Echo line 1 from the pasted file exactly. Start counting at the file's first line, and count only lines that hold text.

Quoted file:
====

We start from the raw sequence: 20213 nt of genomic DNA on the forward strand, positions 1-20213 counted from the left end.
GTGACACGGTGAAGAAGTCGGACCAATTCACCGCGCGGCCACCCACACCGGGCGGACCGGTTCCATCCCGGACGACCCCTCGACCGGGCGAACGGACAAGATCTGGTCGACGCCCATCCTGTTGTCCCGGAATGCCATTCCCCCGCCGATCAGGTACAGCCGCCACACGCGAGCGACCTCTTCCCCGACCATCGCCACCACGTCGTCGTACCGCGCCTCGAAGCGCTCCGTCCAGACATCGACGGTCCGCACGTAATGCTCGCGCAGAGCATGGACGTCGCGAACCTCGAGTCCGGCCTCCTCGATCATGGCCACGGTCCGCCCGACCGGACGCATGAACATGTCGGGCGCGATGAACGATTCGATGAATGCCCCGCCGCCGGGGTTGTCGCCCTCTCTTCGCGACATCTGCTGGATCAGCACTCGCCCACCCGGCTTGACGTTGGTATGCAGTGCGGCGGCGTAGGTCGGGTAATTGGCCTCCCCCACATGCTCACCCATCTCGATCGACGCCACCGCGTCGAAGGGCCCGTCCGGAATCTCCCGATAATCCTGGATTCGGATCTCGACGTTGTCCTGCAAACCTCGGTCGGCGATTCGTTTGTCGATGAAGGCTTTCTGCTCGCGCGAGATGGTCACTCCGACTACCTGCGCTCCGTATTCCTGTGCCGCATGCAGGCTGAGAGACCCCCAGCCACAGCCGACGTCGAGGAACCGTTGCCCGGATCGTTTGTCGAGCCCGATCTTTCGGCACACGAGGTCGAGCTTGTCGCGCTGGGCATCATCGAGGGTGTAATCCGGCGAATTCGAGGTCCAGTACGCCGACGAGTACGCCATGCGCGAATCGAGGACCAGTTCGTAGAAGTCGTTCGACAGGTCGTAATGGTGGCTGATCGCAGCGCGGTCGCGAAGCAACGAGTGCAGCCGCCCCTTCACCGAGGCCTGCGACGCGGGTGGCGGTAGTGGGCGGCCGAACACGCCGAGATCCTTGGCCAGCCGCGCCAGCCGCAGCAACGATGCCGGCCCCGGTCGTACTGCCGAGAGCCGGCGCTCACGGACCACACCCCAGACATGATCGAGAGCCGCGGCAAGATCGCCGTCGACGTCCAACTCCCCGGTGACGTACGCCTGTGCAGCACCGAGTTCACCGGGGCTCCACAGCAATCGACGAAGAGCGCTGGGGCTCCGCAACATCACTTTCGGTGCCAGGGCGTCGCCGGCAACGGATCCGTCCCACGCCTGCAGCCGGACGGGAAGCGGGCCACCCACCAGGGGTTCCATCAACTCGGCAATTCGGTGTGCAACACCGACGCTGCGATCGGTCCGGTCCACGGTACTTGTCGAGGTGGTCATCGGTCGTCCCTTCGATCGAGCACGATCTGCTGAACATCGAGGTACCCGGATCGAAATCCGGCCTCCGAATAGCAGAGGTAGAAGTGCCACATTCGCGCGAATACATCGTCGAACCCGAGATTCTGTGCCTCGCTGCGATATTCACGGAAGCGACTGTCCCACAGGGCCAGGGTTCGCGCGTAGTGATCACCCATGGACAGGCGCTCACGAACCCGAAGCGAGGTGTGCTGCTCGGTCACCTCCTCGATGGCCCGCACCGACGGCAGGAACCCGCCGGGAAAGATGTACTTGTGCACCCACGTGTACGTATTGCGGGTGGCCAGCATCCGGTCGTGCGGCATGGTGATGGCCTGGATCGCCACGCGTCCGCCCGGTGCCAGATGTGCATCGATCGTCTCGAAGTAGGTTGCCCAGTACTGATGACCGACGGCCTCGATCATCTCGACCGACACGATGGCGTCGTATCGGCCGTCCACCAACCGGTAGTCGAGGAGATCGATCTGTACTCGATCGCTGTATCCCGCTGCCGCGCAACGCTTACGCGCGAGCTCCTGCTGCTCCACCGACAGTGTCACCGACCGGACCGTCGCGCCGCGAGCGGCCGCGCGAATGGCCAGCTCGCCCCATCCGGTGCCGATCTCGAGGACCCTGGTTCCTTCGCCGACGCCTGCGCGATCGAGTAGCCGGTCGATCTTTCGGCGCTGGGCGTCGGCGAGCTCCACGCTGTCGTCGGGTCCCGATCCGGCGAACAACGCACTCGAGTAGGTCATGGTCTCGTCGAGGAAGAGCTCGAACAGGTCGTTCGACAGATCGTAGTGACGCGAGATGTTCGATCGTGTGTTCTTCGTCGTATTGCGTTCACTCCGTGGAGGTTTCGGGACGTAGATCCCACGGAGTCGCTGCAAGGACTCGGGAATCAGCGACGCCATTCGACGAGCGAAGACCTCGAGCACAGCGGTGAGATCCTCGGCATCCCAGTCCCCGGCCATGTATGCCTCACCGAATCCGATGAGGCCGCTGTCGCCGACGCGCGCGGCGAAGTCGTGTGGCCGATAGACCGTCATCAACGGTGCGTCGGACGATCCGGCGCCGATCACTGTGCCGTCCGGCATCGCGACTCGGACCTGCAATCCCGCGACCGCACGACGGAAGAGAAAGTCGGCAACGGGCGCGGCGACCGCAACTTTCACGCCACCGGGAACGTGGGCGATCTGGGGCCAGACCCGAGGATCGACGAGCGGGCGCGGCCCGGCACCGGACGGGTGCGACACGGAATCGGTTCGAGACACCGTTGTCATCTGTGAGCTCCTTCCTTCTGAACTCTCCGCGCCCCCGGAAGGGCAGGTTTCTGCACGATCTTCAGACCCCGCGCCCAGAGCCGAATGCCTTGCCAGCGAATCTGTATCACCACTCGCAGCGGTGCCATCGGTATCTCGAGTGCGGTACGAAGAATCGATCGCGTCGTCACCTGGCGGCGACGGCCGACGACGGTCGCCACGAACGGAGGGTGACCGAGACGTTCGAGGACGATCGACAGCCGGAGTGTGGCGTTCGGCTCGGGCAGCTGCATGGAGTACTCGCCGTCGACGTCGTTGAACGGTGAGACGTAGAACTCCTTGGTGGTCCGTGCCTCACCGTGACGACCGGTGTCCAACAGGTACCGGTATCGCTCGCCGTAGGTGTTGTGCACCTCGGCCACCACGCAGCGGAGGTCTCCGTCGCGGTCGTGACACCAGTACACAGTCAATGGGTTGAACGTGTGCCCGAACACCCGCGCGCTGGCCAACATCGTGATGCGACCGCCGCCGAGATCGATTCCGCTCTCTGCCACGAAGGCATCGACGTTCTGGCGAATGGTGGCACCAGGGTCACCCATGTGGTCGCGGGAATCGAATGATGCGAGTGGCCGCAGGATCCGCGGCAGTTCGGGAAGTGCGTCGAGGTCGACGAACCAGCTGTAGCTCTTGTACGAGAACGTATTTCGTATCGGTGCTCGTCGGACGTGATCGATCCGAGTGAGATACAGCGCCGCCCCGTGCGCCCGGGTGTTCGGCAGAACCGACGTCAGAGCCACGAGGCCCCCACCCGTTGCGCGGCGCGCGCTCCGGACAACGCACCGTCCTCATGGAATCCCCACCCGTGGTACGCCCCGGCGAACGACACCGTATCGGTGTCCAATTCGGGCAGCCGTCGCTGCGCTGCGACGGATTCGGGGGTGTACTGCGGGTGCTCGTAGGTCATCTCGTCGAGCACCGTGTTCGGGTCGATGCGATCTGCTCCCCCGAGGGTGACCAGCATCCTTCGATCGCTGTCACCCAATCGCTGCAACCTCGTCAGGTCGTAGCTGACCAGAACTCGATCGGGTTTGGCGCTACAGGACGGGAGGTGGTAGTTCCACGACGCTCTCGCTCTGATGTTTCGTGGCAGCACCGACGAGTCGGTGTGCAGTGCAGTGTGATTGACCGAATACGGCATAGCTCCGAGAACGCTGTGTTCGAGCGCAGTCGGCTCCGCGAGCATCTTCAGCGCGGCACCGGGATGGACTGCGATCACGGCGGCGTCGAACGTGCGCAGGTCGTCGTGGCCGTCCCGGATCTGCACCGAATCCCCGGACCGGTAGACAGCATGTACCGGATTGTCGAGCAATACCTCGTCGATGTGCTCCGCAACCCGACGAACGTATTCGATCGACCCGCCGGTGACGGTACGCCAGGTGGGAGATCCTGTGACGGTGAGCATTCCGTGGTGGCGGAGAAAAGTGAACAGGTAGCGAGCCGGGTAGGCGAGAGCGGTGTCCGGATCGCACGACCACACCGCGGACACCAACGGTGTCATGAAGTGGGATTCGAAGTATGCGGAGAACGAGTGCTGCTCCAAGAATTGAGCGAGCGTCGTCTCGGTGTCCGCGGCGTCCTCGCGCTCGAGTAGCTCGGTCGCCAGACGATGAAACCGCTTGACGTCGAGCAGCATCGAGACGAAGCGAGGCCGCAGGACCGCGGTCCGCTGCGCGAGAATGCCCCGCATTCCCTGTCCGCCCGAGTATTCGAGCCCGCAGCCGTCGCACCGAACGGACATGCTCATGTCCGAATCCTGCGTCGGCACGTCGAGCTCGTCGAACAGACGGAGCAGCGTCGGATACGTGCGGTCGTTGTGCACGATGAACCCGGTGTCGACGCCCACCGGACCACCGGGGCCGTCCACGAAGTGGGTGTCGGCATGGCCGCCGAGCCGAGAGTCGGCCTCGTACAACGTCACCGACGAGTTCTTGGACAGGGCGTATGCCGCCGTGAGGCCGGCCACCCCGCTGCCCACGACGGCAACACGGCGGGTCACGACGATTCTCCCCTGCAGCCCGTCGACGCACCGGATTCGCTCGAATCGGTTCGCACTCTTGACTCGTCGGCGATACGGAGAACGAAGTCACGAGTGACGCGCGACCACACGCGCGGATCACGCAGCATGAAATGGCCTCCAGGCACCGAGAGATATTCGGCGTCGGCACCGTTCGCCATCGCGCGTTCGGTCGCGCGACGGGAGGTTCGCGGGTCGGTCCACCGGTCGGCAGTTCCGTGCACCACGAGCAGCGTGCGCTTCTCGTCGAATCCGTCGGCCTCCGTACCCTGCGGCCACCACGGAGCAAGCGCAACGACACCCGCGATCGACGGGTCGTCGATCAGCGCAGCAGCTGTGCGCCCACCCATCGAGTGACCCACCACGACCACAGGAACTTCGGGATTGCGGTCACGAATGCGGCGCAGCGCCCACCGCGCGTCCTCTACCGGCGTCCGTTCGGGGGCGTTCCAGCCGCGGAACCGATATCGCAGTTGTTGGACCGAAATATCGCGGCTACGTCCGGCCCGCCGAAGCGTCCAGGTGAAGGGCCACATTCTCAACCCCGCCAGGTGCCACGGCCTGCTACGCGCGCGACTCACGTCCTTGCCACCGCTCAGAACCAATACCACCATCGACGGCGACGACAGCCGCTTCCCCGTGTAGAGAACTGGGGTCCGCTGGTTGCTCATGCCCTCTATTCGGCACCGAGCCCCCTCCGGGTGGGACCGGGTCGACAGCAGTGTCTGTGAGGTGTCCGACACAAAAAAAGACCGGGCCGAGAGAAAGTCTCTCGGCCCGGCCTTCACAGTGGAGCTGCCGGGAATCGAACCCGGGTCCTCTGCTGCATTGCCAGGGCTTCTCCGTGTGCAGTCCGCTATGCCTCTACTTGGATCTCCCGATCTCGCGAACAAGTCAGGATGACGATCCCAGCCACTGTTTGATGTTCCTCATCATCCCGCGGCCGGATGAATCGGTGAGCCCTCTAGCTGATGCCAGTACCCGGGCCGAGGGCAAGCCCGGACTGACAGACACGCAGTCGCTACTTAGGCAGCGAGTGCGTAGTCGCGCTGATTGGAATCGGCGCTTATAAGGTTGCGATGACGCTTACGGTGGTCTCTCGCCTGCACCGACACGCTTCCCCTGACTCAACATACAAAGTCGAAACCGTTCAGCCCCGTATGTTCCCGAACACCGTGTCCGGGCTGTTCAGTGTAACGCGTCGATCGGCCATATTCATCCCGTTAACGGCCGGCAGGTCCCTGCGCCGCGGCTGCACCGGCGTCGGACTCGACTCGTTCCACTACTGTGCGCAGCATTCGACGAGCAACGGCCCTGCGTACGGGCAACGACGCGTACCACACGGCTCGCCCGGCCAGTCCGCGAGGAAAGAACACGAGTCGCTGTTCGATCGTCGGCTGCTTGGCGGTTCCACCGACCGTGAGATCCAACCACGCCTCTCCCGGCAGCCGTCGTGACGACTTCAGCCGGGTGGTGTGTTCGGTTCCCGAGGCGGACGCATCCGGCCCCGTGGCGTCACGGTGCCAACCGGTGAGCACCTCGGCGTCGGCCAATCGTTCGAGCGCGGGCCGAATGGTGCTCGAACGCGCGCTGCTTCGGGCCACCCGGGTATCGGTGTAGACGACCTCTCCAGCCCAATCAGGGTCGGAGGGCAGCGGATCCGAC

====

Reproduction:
We start from the raw sequence: 20213 nt of genomic DNA on the forward strand, positions 1-20213 counted from the left end.